Focusing on Personal Benchmarking

So how much can I do anyway? Up to now, I’ve been thinking of myself as a “company of one”, but I haven’t actually defined what that means in raw production numbers. The truth is that I’m a single person trying to get a lot of work done, and while I’m up front about that with my clients, I haven’t been realistic with myself with regards to how quickly I can work. I wish I could maintain an extremely rapid pace of development, but I actually don’t know how fast is fast. It’s time to re-benchmark myself and see how long it REALLY takes me to do things under real-life working conditions, and stop worrying about everyone else.

When you benchmark a computer system to determine how much processing power it has, you generally test one subsystem at a time, and then the system as a whole. If I wanted to find out how long it takes me to build a website, then by Jove I need to be focusing just on that. If I haven’t built a particular type of website before, then the process is going to take longer and I should consider that an initial timing pass. And you know what? I shouldn’t worry about how long it’s going to take. It’s going to take time that I wish it didn’t. That’s going to be the baseline, and hopefully the next run through will be possible.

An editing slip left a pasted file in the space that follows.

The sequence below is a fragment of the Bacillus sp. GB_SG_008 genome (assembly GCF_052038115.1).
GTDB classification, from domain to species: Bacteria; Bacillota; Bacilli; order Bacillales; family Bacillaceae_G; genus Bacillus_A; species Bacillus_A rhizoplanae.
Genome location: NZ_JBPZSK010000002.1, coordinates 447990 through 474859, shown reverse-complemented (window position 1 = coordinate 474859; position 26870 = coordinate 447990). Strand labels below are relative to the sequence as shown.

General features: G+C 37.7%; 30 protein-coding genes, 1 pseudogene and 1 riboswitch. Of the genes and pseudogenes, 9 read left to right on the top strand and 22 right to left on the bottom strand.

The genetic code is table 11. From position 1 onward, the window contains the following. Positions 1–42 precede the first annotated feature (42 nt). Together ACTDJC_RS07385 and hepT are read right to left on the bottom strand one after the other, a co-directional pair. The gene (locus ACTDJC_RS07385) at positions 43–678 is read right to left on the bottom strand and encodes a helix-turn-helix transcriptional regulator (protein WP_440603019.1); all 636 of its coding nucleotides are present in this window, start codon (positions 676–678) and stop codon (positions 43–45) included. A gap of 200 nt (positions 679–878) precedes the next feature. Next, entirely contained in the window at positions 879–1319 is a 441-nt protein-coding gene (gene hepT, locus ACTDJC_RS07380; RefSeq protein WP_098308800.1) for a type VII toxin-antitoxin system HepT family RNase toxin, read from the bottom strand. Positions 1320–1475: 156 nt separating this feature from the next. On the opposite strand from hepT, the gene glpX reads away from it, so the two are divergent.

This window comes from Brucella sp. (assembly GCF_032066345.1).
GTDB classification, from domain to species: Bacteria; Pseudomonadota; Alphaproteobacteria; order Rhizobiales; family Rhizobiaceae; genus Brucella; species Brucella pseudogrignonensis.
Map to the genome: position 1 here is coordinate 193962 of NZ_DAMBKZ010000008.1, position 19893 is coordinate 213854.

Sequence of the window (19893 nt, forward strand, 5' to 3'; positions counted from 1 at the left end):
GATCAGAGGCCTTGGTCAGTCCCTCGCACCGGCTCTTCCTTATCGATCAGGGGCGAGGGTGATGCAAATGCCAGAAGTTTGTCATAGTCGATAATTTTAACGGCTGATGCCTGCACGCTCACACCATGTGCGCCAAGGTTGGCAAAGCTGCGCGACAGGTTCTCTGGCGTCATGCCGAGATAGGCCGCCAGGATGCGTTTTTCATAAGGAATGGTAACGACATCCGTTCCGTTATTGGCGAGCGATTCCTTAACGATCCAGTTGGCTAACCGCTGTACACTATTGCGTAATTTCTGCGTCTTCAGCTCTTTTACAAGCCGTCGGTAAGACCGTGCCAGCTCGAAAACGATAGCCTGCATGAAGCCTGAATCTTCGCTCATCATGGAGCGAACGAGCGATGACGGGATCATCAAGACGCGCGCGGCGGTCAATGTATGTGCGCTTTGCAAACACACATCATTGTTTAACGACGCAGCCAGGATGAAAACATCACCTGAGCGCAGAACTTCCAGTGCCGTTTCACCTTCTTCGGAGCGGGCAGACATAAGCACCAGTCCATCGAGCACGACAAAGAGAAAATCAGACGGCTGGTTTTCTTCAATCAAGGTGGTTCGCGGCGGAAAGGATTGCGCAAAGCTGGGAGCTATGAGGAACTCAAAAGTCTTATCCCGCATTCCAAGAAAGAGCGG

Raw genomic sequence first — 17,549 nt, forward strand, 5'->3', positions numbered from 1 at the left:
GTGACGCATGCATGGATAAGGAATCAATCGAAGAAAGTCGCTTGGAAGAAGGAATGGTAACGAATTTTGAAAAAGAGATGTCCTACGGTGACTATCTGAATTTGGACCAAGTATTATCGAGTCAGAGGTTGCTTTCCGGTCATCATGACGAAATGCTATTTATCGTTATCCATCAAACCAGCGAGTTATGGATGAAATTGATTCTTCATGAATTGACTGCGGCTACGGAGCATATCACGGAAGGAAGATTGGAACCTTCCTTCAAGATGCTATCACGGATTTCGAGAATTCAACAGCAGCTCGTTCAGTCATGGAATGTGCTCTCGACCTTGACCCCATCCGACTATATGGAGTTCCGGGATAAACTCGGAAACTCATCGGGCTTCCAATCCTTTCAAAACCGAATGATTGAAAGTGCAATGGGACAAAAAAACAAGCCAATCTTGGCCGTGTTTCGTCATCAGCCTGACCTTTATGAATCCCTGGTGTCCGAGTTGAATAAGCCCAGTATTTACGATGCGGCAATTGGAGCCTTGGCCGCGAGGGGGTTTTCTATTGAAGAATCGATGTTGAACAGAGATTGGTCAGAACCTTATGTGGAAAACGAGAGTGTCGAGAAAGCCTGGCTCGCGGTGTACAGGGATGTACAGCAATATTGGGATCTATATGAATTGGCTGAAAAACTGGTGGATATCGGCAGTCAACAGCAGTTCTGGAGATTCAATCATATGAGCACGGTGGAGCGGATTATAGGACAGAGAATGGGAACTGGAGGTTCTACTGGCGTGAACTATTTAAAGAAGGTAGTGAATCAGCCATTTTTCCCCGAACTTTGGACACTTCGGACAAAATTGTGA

Focusing on Self Regulation

Just the other day I was catching up on Senia – Positive Psychology Blog and came across these fascinating ideas:

Self-regulation is your personality process to exert control over your thoughts, feelings, and actions.


[…] if you do ANYTHING that requires self-regulation, then that makes it EASIER for you to have self-regulation in EVERYTHING.

This is promising. This means if I focus on a single task at a time, I’m not only exercising my “self regulation” muscle, but I’m also building strength for focus on all areas of my life. That’s very encouraging. As I mentioned before, I am feeling that there are many things going on, almost all positive, that needs addressing now! I don’t feel good that they’re not getting done. However, I can take some comfort knowing that if I focus on just getting one of them done, it may pay off for all of them. In other words, by focusing on one thing, I am addressing all of them. It’s a tricky perspective, but I like tricks. The difference is that getting that one thing done is not a trick.

I should pick one thing to focus on for self-regulation habit building, and I think it will be reducing the delay between thought and action. If I think an “I should be doing…” thought, I should immediately move into “do” mode and blot out all other inputs as much as possible, for at least one or two hours. That will be quite a trick if I can do that.

So what am I saying?

  1. There are limits to what I can accomplish in a given amount of time.